Global market integration is key to buffering future commodity prices and food security from the negative effects of climate change on agriculture, says a Purdue University agricultural economist.
Rising temperatures and an increase in extreme weather events will likely have adverse impacts on global crop production, leading to higher food prices and food scarcity. But global markets that have the ability to deliver food where it is needed most could help offset these consequences, said Thomas Hertel, distinguished professor of agricultural economics.
"If the pessimists are right, if we see the worst-case climate impacts in agriculture, what could we do in terms of economic adaptation?" he said. "Trade agreements could significantly moderate some of the worst effects on food security."
Hertel will present his research at the American Association for the Advancement of Science's Annual Meeting in Washington, D.C., Sunday (Feb. 14) at the Washington Marriott Wardman Park.
His talk, "The Underlying Climate Mechanisms of International Food Trade," is part of the symposium "Climate Change and Agriculture: Revisiting the Evidence and Potential Solutions."
Global agriculture stands to suffer under future climate change. A predicted increase in the frequency of extreme weather events such as droughts and floods could buffet crop yields over the next few decades. But short-term climate impacts will vary by crop and region, Hertel said, with some areas benefiting as crop production shifts geographically.
After 2050, however, the outlook for agriculture at the global level becomes "overwhelmingly negative," he said, with warmer temperatures blistering crop production, decreasing the availability of food and boosting commodity prices.
"If we stay on the track we're on right now, climate will have mixed effects on agriculture in the near future, but after a certain point, all hell breaks loose," he said.
If models of future climate bear out - and notwithstanding potential climate mitigation or agricultural adaptations - variability in total U.S. corn yields from year to year will double by mid-century.
These fluctuations will likely lead to volatility in food prices and the commodity markets, Hertel said. But free trade and strongly linked global food markets could help counterbalance these swings, both from single events such as a severe drought in the Midwest, as well as long-run declines in crop yields, particularly in the tropics.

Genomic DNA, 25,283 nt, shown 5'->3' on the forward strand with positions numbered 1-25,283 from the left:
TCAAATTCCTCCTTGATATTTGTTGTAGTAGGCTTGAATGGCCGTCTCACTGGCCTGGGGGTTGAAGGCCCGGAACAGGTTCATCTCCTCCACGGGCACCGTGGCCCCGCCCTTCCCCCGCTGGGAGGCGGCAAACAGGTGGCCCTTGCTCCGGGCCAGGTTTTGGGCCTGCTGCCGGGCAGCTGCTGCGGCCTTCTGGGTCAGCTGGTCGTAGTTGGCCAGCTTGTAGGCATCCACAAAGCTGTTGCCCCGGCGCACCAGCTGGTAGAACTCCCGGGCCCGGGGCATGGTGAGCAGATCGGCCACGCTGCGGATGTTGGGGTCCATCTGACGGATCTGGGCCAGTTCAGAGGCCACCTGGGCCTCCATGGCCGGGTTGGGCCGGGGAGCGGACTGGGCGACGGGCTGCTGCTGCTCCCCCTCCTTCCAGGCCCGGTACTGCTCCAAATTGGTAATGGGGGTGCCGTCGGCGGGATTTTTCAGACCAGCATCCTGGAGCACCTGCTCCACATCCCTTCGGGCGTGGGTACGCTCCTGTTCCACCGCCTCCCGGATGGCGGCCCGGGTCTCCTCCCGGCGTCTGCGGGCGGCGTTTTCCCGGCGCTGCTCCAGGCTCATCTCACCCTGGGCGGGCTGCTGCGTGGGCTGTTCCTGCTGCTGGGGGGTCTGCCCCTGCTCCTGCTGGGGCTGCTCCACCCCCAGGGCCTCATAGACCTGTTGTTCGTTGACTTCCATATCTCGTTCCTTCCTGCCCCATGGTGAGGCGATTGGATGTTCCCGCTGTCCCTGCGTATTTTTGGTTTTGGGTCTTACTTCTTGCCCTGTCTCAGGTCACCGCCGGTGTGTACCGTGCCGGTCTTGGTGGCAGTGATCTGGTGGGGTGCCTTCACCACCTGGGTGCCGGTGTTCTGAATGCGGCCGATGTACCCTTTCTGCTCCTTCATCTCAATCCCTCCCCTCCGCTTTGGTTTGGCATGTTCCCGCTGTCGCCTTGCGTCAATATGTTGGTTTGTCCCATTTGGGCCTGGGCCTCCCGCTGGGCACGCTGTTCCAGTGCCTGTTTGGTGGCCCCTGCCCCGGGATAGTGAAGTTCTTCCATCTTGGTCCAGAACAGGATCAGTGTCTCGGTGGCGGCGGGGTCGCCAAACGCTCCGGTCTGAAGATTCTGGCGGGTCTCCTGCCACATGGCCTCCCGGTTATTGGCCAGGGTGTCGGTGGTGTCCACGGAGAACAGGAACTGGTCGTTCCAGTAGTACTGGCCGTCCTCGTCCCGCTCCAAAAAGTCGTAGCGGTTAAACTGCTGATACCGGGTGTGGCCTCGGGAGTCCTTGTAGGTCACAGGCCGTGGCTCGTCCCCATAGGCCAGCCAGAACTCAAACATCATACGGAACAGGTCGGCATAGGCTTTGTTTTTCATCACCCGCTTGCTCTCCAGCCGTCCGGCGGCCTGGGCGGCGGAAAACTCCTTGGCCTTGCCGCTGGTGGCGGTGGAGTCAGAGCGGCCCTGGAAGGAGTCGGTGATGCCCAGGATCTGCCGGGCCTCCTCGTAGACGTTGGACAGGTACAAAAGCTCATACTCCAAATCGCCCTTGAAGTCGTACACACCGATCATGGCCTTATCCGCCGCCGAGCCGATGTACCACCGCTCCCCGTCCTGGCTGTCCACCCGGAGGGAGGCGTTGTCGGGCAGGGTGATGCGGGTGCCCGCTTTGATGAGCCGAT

With current trade policies, the number of people in South Asia suffering from malnutrition would rise 120 percent by 2050 under the worst-case climate change scenario. Economic models indicate that fully integrated world markets would dramatically stem these effects, offering "insurance" against the most severe outcomes predicted, Hertel said.
Importantly, research on the impacts of climate on poverty must avoid using crop prices as a metric for food security, he said. The effects of higher crop prices vary widely by country and household, and some studies have shown that higher food prices have actually lowered absolute poverty.
"The majority of the world's poorest are rural households, many of which are involved in agriculture," Hertel said. "Higher food prices lead to higher farm incomes as well as higher wages in agriculture."
Urban households, on the other hand, could be hard hit by rising food prices - particularly the poorest households, which devote a large share of income to food.
"The perverse thing about the global food system is that the people who are forced to adjust to higher prices are the poorest, the ones who are least able to do so," Hertel said.
In an unfettered global economy, trade patterns could respond to these shifts in prices, giving low-income households access to food at better prices and significantly reducing food security risks.
But historically, the global food trade has not been obstacle-free, limiting the market's ability to adjust to changes. Limiting market flexibility are biofuels mandates, tariff and non-tariff barriers, poor infrastructure, outdated customs procedures, and the tendency of countries to impose export bans in times of food scarcity.
"We won't regret removing some of these barriers to international agricultural trade, regardless of future climate scenarios, but we will especially appreciate having done so if the worst-case scenarios become a reality."
Hertel is the founder and executive director of the Purdue-based Global Trade Analysis Project, or GTAP, a network of more than 13,000 researchers and policymakers in 160 countries that aims to improve the quality of global economic analysis.
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